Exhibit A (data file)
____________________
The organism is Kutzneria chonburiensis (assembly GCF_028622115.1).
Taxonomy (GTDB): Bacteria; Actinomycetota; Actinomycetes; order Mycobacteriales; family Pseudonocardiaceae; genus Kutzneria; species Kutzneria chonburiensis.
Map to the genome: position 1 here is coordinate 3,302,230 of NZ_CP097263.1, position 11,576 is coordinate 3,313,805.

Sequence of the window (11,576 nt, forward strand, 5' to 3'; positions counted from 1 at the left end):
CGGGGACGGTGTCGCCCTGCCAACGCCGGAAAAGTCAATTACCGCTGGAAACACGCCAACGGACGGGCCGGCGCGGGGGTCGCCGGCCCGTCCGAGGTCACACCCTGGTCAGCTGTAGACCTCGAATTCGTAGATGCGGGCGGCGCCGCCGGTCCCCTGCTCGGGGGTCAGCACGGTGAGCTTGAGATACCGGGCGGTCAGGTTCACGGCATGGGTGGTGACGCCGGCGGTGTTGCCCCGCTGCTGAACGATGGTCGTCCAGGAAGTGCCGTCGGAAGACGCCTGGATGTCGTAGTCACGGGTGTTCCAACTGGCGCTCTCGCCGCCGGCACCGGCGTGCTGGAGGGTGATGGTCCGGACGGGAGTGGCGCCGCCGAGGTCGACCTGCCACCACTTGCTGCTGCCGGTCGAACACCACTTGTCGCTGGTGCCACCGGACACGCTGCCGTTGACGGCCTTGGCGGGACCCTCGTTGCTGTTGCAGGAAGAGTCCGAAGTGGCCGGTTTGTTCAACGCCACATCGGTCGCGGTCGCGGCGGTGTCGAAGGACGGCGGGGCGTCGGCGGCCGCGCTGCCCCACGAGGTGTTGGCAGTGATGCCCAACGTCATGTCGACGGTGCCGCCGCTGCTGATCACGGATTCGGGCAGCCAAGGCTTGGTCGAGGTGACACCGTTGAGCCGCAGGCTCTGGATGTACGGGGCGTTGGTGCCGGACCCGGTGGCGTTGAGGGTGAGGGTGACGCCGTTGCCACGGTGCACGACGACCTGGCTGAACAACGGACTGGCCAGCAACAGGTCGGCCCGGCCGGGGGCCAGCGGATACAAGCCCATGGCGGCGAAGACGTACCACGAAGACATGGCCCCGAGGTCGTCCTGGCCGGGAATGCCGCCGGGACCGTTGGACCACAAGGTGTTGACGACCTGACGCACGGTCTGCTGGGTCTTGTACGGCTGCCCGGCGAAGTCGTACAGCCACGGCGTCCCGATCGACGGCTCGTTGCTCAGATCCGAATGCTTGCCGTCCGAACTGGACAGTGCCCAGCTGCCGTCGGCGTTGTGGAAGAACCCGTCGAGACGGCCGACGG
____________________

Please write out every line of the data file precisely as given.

The organism is Kutzneria chonburiensis (assembly GCF_028622115.1).
Taxonomy (GTDB): Bacteria; Actinomycetota; Actinomycetes; order Mycobacteriales; family Pseudonocardiaceae; genus Kutzneria; species Kutzneria chonburiensis.
Map to the genome: position 1 here is coordinate 3,302,230 of NZ_CP097263.1, position 11,576 is coordinate 3,313,805.

Sequence of the window (11,576 nt, forward strand, 5' to 3'; positions counted from 1 at the left end):
CGGGGACGGTGTCGCCCTGCCAACGCCGGAAAAGTCAATTACCGCTGGAAACACGCCAACGGACGGGCCGGCGCGGGGGTCGCCGGCCCGTCCGAGGTCACACCCTGGTCAGCTGTAGACCTCGAATTCGTAGATGCGGGCGGCGCCGCCGGTCCCCTGCTCGGGGGTCAGCACGGTGAGCTTGAGATACCGGGCGGTCAGGTTCACGGCATGGGTGGTGACGCCGGCGGTGTTGCCCCGCTGCTGAACGATGGTCGTCCAGGAAGTGCCGTCGGAAGACGCCTGGATGTCGTAGTCACGGGTGTTCCAACTGGCGCTCTCGCCGCCGGCACCGGCGTGCTGGAGGGTGATGGTCCGGACGGGAGTGGCGCCGCCGAGGTCGACCTGCCACCACTTGCTGCTGCCGGTCGAACACCACTTGTCGCTGGTGCCACCGGACACGCTGCCGTTGACGGCCTTGGCGGGACCCTCGTTGCTGTTGCAGGAAGAGTCCGAAGTGGCCGGTTTGTTCAACGCCACATCGGTCGCGGTCGCGGCGGTGTCGAAGGACGGCGGGGCGTCGGCGGCCGCGCTGCCCCACGAGGTGTTGGCAGTGATGCCCAACGTCATGTCGACGGTGCCGCCGCTGCTGATCACGGATTCGGGCAGCCAAGGCTTGGTCGAGGTGACACCGTTGAGCCGCAGGCTCTGGATGTACGGGGCGTTGGTGCCGGACCCGGTGGCGTTGAGGGTGAGGGTGACGCCGTTGCCACGGTGCACGACGACCTGGCTGAACAACGGACTGGCCAGCAACAGGTCGGCCCGGCCGGGGGCCAGCGGATACAAGCCCATGGCGGCGAAGACGTACCACGAAGACATGGCCCCGAGGTCGTCCTGGCCGGGAATGCCGCCGGGACCGTTGGACCACAAGGTGTTGACGACCTGACGCACGGTCTGCTGGGTCTTGTACGGCTGCCCGGCGAAGTCGTACAGCCACGGCGTCCCGATCGACGGCTCGTTGCTCAGATCCGAATGCTTGCCGTCCGAACTGGACAGTGCCCAGCTGCCGTCGGCGTTGTGGAAGAACCCGTCGAGACGGCCGACGG